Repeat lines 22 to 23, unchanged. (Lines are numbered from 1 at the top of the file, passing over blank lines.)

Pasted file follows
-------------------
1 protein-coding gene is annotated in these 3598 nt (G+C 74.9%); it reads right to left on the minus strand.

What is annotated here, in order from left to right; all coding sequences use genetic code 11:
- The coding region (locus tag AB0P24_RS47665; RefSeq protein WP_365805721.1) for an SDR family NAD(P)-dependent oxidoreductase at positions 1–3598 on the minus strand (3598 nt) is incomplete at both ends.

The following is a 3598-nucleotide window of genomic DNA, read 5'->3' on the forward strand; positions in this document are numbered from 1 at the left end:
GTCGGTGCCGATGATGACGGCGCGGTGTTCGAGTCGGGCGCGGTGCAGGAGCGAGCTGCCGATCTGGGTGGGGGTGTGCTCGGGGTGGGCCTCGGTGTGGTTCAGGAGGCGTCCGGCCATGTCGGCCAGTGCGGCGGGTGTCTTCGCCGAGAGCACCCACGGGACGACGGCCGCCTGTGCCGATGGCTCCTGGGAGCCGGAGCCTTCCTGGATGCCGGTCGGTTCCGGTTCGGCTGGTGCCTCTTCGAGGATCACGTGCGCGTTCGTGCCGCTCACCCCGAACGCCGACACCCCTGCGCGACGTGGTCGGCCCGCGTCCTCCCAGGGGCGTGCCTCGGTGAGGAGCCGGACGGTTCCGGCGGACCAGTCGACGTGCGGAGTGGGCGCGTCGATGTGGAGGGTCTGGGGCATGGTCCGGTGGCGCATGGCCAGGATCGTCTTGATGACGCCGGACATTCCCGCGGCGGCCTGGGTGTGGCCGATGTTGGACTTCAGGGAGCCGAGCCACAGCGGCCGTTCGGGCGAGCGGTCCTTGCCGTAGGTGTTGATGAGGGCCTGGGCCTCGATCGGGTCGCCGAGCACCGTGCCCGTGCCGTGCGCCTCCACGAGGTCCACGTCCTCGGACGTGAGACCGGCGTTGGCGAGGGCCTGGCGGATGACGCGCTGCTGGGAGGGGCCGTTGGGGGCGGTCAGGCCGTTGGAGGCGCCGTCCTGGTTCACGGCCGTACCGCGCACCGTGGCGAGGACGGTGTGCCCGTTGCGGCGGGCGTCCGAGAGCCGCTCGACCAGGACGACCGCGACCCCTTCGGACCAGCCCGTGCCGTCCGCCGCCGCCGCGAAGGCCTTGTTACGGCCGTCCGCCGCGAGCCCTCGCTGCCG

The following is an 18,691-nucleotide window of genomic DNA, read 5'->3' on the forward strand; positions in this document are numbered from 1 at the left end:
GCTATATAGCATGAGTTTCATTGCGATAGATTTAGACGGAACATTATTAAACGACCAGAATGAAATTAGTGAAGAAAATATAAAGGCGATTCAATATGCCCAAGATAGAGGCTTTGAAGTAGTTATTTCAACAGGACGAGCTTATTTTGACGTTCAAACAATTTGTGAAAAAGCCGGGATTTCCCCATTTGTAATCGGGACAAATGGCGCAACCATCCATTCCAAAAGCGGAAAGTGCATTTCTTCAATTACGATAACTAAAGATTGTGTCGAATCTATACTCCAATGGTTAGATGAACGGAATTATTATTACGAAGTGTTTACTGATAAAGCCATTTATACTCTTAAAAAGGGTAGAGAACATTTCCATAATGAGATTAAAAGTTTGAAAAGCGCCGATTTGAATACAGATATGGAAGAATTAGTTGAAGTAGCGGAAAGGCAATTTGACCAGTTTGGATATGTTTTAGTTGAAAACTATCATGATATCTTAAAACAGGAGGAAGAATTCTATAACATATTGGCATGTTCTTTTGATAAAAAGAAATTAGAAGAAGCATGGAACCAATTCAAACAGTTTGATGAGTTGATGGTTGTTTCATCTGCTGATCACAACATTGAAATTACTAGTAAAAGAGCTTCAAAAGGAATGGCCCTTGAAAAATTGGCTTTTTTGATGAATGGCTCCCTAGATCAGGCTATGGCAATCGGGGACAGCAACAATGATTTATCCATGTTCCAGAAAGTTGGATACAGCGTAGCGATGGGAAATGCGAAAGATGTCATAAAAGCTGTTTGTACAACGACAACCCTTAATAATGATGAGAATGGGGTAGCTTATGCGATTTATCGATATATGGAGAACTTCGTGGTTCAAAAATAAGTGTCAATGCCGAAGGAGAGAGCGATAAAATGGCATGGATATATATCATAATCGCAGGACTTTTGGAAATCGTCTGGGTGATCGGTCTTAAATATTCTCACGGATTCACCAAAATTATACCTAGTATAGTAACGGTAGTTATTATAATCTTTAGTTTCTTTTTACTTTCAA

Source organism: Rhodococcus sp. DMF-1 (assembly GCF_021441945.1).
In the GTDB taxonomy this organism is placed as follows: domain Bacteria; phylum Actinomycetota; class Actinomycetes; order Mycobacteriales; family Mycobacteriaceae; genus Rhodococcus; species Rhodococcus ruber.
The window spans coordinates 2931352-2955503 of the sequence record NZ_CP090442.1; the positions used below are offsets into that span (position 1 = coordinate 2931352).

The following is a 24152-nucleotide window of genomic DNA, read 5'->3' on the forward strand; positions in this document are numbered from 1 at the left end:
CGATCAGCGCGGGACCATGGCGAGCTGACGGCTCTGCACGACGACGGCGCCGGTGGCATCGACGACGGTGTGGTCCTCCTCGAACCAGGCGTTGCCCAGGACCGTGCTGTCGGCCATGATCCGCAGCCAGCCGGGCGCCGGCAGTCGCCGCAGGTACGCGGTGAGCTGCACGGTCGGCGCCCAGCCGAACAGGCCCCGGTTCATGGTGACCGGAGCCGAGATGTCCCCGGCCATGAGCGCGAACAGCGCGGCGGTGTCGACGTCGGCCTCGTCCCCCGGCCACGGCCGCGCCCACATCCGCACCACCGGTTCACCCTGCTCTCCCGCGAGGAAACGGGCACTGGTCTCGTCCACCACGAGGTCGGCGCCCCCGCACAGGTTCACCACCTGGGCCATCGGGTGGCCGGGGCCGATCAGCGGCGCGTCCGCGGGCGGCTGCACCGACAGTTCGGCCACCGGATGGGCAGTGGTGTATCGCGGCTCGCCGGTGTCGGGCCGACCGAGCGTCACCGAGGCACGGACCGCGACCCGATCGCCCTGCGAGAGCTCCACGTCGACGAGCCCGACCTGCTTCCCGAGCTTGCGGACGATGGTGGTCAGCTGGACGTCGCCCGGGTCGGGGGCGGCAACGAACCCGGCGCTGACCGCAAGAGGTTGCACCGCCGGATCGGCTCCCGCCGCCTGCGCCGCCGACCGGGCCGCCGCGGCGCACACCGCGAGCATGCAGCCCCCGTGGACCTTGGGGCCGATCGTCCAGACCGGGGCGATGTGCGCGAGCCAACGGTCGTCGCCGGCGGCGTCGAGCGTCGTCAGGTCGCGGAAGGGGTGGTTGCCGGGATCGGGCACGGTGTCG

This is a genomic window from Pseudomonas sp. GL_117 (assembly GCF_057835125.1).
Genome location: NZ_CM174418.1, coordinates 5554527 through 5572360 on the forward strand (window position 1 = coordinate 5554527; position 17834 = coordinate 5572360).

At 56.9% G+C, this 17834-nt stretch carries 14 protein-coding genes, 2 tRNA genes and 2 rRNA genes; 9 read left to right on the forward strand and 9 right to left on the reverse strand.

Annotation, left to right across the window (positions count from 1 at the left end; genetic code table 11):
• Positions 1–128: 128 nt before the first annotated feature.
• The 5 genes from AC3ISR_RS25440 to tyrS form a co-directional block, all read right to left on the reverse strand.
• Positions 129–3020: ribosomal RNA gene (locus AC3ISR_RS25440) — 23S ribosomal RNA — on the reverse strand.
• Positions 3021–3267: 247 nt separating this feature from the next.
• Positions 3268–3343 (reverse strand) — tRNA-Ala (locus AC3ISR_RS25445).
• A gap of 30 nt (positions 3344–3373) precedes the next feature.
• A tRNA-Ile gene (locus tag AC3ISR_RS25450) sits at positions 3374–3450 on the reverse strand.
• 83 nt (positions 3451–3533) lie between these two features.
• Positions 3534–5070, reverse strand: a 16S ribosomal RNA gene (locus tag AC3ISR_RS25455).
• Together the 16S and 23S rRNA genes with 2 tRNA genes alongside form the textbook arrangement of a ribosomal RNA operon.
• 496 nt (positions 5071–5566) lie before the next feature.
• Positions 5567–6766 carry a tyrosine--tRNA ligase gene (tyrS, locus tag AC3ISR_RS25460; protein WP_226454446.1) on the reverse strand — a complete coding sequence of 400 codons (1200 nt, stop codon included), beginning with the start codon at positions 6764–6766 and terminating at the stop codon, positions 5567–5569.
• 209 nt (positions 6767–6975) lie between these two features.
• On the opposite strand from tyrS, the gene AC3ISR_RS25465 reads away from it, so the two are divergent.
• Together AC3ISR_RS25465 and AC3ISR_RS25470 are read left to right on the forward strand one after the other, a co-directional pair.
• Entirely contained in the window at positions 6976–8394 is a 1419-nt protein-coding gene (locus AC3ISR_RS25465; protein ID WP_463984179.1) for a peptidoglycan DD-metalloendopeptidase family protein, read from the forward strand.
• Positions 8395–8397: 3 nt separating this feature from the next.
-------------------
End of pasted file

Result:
• A gap of 30 nt (positions 3344–3373) precedes the next feature.
• A tRNA-Ile gene (locus tag AC3ISR_RS25450) sits at positions 3374–3450 on the reverse strand.